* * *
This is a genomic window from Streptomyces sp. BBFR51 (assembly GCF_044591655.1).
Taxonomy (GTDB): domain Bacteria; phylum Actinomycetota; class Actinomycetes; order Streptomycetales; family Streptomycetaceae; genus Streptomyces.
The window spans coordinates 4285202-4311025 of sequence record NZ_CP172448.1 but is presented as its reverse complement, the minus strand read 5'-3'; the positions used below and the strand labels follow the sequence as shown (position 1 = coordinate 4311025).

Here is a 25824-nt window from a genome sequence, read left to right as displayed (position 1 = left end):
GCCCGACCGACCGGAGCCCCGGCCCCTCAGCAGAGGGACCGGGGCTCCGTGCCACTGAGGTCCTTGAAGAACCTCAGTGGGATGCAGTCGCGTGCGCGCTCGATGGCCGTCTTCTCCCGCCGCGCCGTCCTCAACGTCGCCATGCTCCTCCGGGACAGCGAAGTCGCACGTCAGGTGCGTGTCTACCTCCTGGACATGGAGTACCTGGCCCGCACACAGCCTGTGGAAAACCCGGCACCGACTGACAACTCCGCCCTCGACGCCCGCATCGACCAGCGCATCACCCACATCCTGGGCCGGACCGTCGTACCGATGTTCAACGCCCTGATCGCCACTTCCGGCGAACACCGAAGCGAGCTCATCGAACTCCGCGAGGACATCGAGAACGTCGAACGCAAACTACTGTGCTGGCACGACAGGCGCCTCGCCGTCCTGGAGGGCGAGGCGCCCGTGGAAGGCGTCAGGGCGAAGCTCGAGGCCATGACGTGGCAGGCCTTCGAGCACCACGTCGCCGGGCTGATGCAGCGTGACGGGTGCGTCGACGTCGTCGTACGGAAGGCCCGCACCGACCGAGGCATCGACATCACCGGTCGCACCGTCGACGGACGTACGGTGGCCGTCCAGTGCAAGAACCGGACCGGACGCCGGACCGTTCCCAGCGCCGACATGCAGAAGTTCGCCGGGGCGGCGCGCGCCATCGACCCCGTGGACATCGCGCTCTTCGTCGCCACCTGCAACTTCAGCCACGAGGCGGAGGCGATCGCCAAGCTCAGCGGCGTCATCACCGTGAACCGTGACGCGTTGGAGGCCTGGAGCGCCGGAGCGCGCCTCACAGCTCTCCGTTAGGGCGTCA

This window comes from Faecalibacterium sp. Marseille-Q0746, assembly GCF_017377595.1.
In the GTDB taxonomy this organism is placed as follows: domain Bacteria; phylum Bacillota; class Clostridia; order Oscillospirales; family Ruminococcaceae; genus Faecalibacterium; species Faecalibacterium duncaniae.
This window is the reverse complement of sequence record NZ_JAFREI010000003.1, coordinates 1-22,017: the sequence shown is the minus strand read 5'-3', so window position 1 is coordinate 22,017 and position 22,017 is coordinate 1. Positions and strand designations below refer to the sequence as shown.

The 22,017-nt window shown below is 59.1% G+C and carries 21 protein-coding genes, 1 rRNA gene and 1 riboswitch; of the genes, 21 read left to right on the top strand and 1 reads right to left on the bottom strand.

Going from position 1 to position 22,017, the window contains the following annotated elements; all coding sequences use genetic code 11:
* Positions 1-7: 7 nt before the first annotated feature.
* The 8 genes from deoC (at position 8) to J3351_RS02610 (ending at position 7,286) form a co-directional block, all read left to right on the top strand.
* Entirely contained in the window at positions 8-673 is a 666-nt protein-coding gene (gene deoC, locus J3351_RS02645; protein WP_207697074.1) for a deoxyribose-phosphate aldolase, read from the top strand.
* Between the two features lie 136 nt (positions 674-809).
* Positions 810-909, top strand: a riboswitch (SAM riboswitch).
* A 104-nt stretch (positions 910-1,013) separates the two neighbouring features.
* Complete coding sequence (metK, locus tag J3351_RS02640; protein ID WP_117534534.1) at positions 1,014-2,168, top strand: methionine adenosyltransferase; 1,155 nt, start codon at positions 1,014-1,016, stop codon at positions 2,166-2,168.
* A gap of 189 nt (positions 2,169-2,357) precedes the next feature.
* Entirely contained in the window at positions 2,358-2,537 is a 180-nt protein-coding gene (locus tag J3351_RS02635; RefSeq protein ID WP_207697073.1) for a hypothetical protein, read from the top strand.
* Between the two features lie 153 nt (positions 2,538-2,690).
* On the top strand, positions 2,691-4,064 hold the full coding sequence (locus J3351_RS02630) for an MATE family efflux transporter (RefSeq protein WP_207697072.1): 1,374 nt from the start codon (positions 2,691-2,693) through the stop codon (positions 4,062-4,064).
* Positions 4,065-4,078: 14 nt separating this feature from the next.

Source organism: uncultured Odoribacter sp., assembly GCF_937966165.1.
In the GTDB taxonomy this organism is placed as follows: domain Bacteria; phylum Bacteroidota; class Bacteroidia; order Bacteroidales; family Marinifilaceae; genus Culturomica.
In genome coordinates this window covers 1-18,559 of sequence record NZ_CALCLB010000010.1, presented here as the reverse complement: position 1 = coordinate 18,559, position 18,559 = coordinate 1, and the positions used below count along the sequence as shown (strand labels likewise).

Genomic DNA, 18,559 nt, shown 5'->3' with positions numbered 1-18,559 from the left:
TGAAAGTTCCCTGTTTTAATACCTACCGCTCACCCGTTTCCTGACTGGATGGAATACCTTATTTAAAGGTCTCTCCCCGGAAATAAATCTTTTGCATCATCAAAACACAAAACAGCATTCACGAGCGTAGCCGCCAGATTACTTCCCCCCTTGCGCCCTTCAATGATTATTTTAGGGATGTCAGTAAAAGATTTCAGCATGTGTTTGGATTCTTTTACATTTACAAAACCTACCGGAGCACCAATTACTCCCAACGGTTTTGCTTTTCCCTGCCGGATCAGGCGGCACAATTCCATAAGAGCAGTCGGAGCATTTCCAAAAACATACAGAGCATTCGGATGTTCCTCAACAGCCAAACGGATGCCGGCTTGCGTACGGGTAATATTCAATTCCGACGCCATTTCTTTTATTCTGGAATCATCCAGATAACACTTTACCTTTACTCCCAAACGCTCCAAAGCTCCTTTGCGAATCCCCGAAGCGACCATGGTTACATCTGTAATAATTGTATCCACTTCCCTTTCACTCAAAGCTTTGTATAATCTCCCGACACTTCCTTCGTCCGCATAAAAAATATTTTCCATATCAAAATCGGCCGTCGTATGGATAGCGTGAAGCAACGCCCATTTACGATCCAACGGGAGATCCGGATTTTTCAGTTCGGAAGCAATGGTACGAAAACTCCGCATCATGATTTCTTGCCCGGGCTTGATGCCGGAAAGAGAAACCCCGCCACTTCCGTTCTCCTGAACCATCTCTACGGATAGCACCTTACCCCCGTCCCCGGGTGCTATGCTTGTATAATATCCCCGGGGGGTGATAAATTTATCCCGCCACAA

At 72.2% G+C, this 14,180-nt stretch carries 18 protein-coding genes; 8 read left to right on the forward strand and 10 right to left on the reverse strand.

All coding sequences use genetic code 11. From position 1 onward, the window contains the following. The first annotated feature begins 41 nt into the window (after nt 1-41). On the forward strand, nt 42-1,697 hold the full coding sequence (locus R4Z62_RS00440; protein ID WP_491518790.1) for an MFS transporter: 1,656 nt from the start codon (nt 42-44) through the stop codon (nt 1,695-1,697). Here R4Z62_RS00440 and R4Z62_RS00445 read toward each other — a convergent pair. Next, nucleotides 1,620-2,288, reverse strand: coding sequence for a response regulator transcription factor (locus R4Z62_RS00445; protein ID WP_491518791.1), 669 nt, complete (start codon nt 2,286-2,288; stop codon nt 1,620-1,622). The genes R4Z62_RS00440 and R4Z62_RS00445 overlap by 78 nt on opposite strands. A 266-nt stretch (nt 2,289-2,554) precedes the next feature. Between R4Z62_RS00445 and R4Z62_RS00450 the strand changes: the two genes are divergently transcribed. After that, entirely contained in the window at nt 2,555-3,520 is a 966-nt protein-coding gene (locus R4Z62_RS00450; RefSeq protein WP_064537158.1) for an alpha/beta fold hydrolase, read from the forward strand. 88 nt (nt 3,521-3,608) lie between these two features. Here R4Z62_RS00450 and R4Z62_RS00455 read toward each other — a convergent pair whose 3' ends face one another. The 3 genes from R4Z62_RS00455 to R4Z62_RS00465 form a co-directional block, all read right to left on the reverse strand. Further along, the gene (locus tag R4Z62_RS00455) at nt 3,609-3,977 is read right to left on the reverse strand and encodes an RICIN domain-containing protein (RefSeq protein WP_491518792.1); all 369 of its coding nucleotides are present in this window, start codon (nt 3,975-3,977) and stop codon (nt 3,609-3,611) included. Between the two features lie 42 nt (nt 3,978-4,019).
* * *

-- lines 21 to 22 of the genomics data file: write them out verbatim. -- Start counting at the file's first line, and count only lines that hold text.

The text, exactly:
* On the top strand, positions 2,691-4,064 hold the full coding sequence (locus J3351_RS02630) for an MATE family efflux transporter (RefSeq protein WP_207697072.1): 1,374 nt from the start codon (positions 2,691-2,693) through the stop codon (positions 4,062-4,064).
* Positions 4,065-4,078: 14 nt separating this feature from the next.